Local distributor says there will be no disruption in the supply of new Mitsubishis, such as the legendary Pajero, or service for older ones.

Johannesburg - Mitsubishi customers in South Africa have been wondering what will be the short-term effect of the company's inclusion in the Nissan-Renault alliance, after its recent purchase of a 34 percent equity stake in Mitsubishi.

The short answer, according to SA distributor Imperial Holdings, is, not a lot.

Imperial has been the official custodian of the Mitsubishi brand in South Africa since 2011 and has recently signed a renewed five-year import, distribution, service and support agreement with the parent company.

It has welcomed Mitsubishi's adoption by the alliance, especially since the new three-way partnership will form one of the top three automotive groups worldwide, producing more than 10 million vehicles a year.

All three partners will benefit from synergies in joint purchasing, deeper localisation, joint plant utilisation, common vehicle platforms and technology-sharing, it says. Mitsubishi brings its expertise in 4x4 and plug-in hybrid engineering to the party, while re-establishing trust in the brand - tarnished by recent scandals - will be a top priority for the partnership.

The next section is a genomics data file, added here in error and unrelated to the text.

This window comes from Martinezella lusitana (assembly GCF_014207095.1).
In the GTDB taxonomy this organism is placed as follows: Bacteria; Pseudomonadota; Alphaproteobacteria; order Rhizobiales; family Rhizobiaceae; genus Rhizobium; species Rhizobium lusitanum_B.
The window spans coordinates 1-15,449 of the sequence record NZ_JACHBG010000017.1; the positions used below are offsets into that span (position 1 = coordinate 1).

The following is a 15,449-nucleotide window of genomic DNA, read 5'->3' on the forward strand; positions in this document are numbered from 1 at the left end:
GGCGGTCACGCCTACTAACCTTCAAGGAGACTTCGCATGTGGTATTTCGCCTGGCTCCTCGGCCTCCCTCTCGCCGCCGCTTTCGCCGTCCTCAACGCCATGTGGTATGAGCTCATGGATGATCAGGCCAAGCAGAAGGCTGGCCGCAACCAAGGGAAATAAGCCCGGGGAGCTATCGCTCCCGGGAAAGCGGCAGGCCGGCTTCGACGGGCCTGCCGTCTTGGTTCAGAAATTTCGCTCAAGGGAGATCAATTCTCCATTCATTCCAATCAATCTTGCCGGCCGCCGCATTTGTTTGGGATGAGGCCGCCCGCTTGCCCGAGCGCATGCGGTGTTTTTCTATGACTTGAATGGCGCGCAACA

To that end Nissan-Renault chairman Carlos Ghosn has been appointed chairman of the Mitsubishi board of directors, while Osamu Masuko has been persuaded to stay on as chief executive officer to ensure continuity during the turn-around period.

Meanwhile, says Imperial, it will be business as usual for customers in South Africa, with no disruption in the supply of new Mitsubishis or service for older ones.


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